MARY REICHARD, HOST: Next up on The World and Everything in It: the Monday Moneybeat.
NICK EICHER, HOST: Time now for our weekly conversation and commentary on business, markets, and the economy. Financial analyst and adviser David Bahnsen joins us. David, good morning.
DAVID BAHNSEN, GUEST: Well, good morning, Nick, good to be with you.
EICHER: Inflation again in the headlines: almost 7 percent rise in the consumer price index for November compared with the previous November, so a year-on-year comparison there, it’s almost a full percentage point higher month on month versus October and that number was considered high. It marks six straight months with 5 percent or more rise in the CPI, it’s a 40-year high. I guess, pick your superlative. How do you read the consumer price inflation number the Labor Department released on Friday?
BAHNSEN: I was pretty much right in line with expectations, no big surprises at all. And so it's, you know, the the ongoing story continues so much higher prices, versus where we were at the end of 2020. No question about it. But I think that the numbers being compared to the end of 2020 are somewhat unhelpful. So that's the way that this gets measured when you look at year over year. But I continue to look at it year over 2019, because of the obvious factors in 2020, that were, shall we say, skewing the data, substantially. They skewed it a year ago when we were in the data. And now of course, if it was skewed then, it skewed now, and using it as a reference point. But you still have above trend inflation when you're comparing to 2019, not not just to 2020. And so I think that that has to be looked at the difference is it doesn't have quite the same headline appeal. When you talk about three to 4%. It doesn't sound as interesting as the five to 6%.
EICHER: But still troublesome, right? Even comparing the 2021 price index to 2019—pre-Covid—instead of 2020, the number is still troublesome, isn’t it?
BAHNSEN: Well, of course. it's troublesome, not only in the effect of making prices go higher, but it's troublesome for the reason the prices are going higher, which is these various shortages, that when you have an economy that is not operating at full capacity, that's very problematic, not only because of the price signal that it kicks off, but because of the fact that it represents lower productivity than we're capable of, which creates more invisible effects that we don't like. So, you know, again, when you strip out the more volatile sectors, the food and energy components, the numbers get a lot less problematic, but the cause does not and that is getting us at full capacity and our ability to get closer to demand with the supply generation.
EICHER: A few weeks ago, we spent a little time defining terms, David. The term inflation—to use the Milton Friedman construction—too much money chasing too few goods and making your edit, “and services.” Too much money chasing too few goods and services, this inflation we’re looking at right now, is it the “too much money” side of it?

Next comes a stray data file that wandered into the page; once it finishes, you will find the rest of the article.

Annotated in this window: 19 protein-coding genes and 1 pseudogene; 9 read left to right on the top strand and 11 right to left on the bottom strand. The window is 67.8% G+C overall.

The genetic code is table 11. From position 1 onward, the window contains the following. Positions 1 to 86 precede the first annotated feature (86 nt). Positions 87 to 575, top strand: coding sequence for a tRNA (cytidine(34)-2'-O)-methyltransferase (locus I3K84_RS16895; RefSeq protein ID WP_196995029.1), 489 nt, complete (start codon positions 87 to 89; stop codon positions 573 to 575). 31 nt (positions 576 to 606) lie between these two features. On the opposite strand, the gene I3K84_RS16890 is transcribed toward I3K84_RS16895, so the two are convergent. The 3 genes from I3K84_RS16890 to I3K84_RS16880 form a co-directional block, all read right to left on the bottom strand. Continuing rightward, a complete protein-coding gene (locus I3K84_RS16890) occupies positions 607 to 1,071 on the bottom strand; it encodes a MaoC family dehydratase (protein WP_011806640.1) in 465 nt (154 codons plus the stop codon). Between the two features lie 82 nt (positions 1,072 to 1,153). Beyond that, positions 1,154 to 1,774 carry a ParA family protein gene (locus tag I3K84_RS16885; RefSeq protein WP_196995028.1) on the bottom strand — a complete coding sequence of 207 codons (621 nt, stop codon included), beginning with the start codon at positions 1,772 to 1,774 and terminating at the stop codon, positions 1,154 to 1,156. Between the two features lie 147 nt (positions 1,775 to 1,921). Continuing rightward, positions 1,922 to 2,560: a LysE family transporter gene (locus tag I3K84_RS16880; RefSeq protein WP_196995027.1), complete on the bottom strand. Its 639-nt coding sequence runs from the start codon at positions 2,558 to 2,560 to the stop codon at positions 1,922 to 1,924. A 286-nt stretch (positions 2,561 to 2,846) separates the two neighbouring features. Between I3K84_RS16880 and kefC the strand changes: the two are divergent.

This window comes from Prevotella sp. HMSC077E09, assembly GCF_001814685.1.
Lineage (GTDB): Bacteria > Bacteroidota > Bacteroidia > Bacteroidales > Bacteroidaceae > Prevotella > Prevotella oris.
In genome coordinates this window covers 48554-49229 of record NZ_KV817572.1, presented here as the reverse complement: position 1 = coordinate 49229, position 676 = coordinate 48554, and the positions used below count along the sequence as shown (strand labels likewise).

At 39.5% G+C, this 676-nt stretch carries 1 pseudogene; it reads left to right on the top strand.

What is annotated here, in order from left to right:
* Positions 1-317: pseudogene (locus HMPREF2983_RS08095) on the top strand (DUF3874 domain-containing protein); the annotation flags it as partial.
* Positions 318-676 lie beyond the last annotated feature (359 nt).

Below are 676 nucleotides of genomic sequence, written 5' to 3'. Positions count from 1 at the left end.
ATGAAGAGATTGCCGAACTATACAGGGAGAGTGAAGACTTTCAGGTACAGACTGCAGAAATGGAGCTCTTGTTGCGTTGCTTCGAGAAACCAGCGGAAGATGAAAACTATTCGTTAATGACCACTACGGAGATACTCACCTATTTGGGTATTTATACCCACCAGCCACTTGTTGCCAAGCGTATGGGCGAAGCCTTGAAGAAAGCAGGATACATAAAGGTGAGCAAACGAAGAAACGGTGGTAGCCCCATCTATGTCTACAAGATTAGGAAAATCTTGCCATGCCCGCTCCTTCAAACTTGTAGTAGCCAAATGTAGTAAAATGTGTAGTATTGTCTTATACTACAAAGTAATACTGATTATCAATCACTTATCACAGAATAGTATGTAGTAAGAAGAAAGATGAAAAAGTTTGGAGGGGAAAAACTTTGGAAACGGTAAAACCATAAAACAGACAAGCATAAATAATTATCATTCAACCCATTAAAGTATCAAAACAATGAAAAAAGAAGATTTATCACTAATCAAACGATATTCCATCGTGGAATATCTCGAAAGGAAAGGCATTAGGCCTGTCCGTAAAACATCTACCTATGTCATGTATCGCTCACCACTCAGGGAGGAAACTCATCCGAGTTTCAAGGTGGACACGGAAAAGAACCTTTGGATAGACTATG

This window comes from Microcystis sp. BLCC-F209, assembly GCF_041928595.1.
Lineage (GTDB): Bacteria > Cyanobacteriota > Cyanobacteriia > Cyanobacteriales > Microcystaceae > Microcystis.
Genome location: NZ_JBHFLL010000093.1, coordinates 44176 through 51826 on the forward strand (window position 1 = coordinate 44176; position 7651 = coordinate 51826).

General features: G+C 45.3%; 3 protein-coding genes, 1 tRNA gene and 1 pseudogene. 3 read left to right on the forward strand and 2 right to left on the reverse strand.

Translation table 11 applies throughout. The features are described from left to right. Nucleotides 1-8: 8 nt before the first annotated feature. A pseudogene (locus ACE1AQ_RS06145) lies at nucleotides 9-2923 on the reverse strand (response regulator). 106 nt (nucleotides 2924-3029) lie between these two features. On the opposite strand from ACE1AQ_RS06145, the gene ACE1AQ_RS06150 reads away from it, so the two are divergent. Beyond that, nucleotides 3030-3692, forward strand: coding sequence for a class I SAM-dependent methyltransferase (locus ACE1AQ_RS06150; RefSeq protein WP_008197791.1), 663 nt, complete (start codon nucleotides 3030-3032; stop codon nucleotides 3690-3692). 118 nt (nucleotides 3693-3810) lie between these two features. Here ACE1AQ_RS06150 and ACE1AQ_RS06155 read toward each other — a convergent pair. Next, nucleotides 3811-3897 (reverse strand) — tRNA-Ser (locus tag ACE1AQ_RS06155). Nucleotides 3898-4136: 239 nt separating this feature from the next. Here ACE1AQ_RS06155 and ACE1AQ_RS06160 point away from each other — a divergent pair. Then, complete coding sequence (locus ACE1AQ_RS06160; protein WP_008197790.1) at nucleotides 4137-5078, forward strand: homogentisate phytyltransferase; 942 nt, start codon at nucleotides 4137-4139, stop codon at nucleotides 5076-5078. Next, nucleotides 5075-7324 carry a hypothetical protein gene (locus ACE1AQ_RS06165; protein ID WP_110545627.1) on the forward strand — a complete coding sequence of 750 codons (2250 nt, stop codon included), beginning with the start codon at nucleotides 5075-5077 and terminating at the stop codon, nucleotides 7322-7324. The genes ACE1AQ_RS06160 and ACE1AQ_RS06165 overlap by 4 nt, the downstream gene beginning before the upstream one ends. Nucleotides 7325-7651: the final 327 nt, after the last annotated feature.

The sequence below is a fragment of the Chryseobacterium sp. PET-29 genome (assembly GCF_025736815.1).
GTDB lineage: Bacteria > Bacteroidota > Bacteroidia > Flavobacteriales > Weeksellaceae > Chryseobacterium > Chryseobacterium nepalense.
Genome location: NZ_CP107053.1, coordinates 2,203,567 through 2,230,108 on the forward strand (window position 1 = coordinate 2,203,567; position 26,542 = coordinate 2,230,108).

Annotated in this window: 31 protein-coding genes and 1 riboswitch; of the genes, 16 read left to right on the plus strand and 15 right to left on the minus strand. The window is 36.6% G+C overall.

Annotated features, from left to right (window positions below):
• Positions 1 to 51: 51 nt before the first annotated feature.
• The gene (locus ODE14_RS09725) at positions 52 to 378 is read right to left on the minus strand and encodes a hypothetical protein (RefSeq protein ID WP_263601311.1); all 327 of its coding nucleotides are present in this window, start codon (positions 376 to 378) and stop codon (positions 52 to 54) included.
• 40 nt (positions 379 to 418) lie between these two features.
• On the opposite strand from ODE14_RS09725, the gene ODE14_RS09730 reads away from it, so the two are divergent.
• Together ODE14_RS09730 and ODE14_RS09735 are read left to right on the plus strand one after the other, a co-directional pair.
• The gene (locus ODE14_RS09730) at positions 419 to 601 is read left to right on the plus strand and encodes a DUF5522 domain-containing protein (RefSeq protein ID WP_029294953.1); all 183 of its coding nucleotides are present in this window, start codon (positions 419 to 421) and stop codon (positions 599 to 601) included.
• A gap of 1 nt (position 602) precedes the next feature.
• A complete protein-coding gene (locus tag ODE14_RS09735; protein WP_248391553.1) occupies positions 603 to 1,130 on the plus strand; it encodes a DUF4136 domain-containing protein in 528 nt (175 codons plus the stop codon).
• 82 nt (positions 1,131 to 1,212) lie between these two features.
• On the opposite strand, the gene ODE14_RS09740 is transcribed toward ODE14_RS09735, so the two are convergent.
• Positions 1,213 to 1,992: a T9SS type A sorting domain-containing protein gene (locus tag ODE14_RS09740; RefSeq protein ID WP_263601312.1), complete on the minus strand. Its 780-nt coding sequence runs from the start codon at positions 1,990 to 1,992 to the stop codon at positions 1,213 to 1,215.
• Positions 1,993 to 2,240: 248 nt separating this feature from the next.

No, you're actually seeing money supply come down. And so that's not what this is. You know, the level of money supply growth in 2021, has been much less than it was in 2020. So it doesn't fit that kind of narrative, it is much more on the second half of the equation, as we talked about a few weeks ago, you don't have enough goods and services yet you do have enough demand for such. And so whether people are a little more biased towards blaming the labor shortages or, or constraints in the supply chain that helps deliver goods, or the actual manufacturing of the goods themselves. My study indicates very clearly that it's a bit of all of these factors, not just one, but I do find that most people want to be able to blame one thing and so it doesn't fit into that kind of construction.
I want to say one more thing on the inflation price issue that is really important. There's nothing that's going to move the needle more, prices higher in the months and probably the year ahead, than the way in which the higher prices for rent and the higher prices for mortgage. These are the things that are the biggest needle movers for people and their monthly expenditures. And this is the area that is not that much related to supply chain or post COVID issues or underestimating of demand that even if there had never been a COVID, we have a society All addiction to never ending house price escalation. And I think that right now you have absolutely inexplicable bad policy with interest rates and the Fed buying Fannie and Freddie mortgage bonds that has contributed to the problem. I think you have a totally inexcusable state and local, and in some cases federal policy problem that is disincentivize the production of new housing stock with environmental and building and zoning and other regulations. But I think economically, our country has not done housing well. And what we're dealing with now is a lot of post financial crisis realities to how we treated a housing bubble by trying to reflate the bubble. And now that's going to be the primary subject of price inflation for years to come is in rentals and housing stock. That to me is a really ignored part of this discussion. Nick.
EICHER: All right! David Bahnsen, financial analyst and adviser. He writes at dividendcafe.com. Sign up there for his daily email newsletter. Thank you, David.
BAHNSEN: Thank you so much, Nick.
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